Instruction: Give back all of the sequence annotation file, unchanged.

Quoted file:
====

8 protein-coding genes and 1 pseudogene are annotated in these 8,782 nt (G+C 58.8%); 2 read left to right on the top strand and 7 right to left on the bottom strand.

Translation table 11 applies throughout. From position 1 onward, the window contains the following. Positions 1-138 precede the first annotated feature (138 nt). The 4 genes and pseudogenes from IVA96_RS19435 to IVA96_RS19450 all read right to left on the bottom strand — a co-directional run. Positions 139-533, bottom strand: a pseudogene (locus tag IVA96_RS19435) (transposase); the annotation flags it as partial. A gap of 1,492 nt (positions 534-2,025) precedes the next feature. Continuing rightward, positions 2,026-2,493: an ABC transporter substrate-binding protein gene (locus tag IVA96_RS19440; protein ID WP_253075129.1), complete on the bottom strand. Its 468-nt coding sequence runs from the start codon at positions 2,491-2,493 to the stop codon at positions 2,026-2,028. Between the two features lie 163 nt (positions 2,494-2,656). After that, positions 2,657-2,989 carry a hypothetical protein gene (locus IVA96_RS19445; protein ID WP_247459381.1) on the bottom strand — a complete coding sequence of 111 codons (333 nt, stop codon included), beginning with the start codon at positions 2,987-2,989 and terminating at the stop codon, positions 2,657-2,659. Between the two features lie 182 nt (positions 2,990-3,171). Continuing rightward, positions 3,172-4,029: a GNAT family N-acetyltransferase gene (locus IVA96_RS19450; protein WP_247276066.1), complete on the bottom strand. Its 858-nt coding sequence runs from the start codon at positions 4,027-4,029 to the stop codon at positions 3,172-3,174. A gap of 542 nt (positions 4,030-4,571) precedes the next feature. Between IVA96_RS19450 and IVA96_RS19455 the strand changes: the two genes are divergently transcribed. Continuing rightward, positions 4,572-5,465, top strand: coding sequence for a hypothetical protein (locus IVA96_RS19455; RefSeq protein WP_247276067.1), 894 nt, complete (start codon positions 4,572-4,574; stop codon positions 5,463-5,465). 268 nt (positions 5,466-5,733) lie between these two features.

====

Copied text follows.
8 protein-coding genes and 1 pseudogene are annotated in these 8,782 nt (G+C 58.8%); 2 read left to right on the top strand and 7 right to left on the bottom strand.

Translation table 11 applies throughout. From position 1 onward, the window contains the following. Positions 1-138 precede the first annotated feature (138 nt). The 4 genes and pseudogenes from IVA96_RS19435 to IVA96_RS19450 all read right to left on the bottom strand — a co-directional run. Positions 139-533, bottom strand: a pseudogene (locus tag IVA96_RS19435) (transposase); the annotation flags it as partial. A gap of 1,492 nt (positions 534-2,025) precedes the next feature. Continuing rightward, positions 2,026-2,493: an ABC transporter substrate-binding protein gene (locus tag IVA96_RS19440; protein ID WP_253075129.1), complete on the bottom strand. Its 468-nt coding sequence runs from the start codon at positions 2,491-2,493 to the stop codon at positions 2,026-2,028. Between the two features lie 163 nt (positions 2,494-2,656). After that, positions 2,657-2,989 carry a hypothetical protein gene (locus IVA96_RS19445; protein ID WP_247459381.1) on the bottom strand — a complete coding sequence of 111 codons (333 nt, stop codon included), beginning with the start codon at positions 2,987-2,989 and terminating at the stop codon, positions 2,657-2,659. Between the two features lie 182 nt (positions 2,990-3,171). Continuing rightward, positions 3,172-4,029: a GNAT family N-acetyltransferase gene (locus IVA96_RS19450; protein WP_247276066.1), complete on the bottom strand. Its 858-nt coding sequence runs from the start codon at positions 4,027-4,029 to the stop codon at positions 3,172-3,174. A gap of 542 nt (positions 4,030-4,571) precedes the next feature. Between IVA96_RS19450 and IVA96_RS19455 the strand changes: the two genes are divergently transcribed. Continuing rightward, positions 4,572-5,465, top strand: coding sequence for a hypothetical protein (locus IVA96_RS19455; RefSeq protein WP_247276067.1), 894 nt, complete (start codon positions 4,572-4,574; stop codon positions 5,463-5,465). 268 nt (positions 5,466-5,733) lie between these two features.